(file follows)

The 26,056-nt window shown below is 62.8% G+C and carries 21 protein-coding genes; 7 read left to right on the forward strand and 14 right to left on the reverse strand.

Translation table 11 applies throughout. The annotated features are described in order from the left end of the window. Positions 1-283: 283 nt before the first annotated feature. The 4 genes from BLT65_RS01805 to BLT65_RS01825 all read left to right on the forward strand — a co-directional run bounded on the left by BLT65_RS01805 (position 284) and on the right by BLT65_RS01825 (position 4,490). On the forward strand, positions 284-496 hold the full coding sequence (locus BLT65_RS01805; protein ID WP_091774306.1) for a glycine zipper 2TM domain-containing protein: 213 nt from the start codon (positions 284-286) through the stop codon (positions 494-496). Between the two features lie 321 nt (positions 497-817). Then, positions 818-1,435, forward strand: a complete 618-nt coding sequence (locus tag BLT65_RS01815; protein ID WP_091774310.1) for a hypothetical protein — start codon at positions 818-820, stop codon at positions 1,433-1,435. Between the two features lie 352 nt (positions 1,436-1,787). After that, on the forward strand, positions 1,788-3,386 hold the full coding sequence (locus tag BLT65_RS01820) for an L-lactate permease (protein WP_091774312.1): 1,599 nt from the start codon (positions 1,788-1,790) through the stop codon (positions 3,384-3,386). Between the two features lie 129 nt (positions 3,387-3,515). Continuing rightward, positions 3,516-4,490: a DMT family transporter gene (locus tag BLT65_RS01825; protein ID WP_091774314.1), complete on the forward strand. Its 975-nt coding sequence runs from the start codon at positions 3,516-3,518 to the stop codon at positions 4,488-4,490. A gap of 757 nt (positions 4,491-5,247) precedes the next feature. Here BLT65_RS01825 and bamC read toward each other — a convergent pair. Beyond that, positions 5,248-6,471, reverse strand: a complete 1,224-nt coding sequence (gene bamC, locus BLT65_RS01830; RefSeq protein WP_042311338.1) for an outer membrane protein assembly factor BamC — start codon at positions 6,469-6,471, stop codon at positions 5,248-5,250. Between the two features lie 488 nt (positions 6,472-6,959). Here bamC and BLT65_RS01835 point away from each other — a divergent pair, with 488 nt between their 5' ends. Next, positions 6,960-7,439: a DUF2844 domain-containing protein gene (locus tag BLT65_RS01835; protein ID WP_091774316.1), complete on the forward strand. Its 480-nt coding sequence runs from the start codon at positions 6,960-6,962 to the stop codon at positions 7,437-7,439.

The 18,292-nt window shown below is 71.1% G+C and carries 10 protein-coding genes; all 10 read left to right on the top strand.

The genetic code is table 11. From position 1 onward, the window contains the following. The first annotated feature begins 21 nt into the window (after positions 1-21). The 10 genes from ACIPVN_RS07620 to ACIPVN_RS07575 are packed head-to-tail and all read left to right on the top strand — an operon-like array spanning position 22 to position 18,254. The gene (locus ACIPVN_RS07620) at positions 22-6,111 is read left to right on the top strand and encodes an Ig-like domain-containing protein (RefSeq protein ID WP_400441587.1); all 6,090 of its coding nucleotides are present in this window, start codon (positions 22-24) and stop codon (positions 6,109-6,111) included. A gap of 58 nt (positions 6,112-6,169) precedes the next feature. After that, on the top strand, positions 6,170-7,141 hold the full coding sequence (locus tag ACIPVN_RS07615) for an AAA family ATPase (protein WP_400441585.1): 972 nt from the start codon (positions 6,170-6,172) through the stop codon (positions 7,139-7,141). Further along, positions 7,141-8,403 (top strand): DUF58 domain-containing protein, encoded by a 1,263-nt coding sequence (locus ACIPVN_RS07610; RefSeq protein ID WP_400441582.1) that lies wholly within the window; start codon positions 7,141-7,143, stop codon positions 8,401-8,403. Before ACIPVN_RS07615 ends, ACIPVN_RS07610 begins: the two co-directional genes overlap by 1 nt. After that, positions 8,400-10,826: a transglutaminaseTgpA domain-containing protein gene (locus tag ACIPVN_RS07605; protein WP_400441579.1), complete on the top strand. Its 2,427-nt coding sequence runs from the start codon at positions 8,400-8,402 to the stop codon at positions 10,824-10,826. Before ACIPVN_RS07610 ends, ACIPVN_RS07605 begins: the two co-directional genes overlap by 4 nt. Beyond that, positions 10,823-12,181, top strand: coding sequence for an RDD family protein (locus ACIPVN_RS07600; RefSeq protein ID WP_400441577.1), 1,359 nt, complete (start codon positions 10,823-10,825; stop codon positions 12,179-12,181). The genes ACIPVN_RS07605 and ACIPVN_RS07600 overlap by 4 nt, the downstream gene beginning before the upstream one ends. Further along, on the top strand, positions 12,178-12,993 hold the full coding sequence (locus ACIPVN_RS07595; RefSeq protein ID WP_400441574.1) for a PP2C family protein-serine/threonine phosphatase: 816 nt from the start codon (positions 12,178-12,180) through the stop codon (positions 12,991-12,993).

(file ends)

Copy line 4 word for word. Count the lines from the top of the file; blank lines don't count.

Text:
The genetic code is table 11. From position 1 onward, the window contains the following. The first annotated feature begins 21 nt into the window (after positions 1-21). The 10 genes from ACIPVN_RS07620 to ACIPVN_RS07575 are packed head-to-tail and all read left to right on the top strand — an operon-like array spanning position 22 to position 18,254. The gene (locus ACIPVN_RS07620) at positions 22-6,111 is read left to right on the top strand and encodes an Ig-like domain-containing protein (RefSeq protein ID WP_400441587.1); all 6,090 of its coding nucleotides are present in this window, start codon (positions 22-24) and stop codon (positions 6,109-6,111) included. A gap of 58 nt (positions 6,112-6,169) precedes the next feature. After that, on the top strand, positions 6,170-7,141 hold the full coding sequence (locus tag ACIPVN_RS07615) for an AAA family ATPase (protein WP_400441585.1): 972 nt from the start codon (positions 6,170-6,172) through the stop codon (positions 7,139-7,141). Further along, positions 7,141-8,403 (top strand): DUF58 domain-containing protein, encoded by a 1,263-nt coding sequence (locus ACIPVN_RS07610; RefSeq protein ID WP_400441582.1) that lies wholly within the window; start codon positions 7,141-7,143, stop codon positions 8,401-8,403. Before ACIPVN_RS07615 ends, ACIPVN_RS07610 begins: the two co-directional genes overlap by 1 nt. After that, positions 8,400-10,826: a transglutaminaseTgpA domain-containing protein gene (locus tag ACIPVN_RS07605; protein WP_400441579.1), complete on the top strand. Its 2,427-nt coding sequence runs from the start codon at positions 8,400-8,402 to the stop codon at positions 10,824-10,826. Before ACIPVN_RS07610 ends, ACIPVN_RS07605 begins: the two co-directional genes overlap by 4 nt. Beyond that, positions 10,823-12,181, top strand: coding sequence for an RDD family protein (locus ACIPVN_RS07600; RefSeq protein ID WP_400441577.1), 1,359 nt, complete (start codon positions 10,823-10,825; stop codon positions 12,179-12,181). The genes ACIPVN_RS07605 and ACIPVN_RS07600 overlap by 4 nt, the downstream gene beginning before the upstream one ends. Further along, on the top strand, positions 12,178-12,993 hold the full coding sequence (locus ACIPVN_RS07595; RefSeq protein ID WP_400441574.1) for a PP2C family protein-serine/threonine phosphatase: 816 nt from the start codon (positions 12,178-12,180) through the stop codon (positions 12,991-12,993).